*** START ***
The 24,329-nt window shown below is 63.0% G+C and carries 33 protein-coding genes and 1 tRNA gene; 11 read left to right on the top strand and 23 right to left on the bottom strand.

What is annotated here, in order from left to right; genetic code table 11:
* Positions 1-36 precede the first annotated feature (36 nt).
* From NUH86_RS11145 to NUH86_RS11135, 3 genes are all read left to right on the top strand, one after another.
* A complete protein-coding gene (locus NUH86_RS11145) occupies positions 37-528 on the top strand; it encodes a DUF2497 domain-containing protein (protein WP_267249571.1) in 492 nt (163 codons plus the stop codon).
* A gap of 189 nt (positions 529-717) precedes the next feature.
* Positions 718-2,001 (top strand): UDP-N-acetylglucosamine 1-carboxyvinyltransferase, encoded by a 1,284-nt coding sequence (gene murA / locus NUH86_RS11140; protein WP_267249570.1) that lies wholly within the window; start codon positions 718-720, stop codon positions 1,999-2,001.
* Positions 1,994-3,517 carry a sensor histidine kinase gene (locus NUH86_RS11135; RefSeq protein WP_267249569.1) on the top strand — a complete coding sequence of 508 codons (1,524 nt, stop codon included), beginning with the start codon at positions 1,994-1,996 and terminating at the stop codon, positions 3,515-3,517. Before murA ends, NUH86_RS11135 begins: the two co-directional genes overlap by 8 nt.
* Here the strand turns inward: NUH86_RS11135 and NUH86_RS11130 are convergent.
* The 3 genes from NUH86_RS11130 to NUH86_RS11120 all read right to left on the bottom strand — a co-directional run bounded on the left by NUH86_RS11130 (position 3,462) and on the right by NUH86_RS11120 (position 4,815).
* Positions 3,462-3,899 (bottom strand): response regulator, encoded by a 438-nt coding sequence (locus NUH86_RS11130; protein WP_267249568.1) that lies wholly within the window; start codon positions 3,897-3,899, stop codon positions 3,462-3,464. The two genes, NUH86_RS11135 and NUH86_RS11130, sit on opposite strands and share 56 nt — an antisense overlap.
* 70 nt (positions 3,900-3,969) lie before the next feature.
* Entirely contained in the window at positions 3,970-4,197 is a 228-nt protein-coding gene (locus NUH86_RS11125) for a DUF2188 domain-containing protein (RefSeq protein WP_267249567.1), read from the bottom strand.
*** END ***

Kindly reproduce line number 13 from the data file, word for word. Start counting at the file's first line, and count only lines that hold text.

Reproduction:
* Entirely contained in the window at positions 3,970-4,197 is a 228-nt protein-coding gene (locus NUH86_RS11125) for a DUF2188 domain-containing protein (RefSeq protein WP_267249567.1), read from the bottom strand.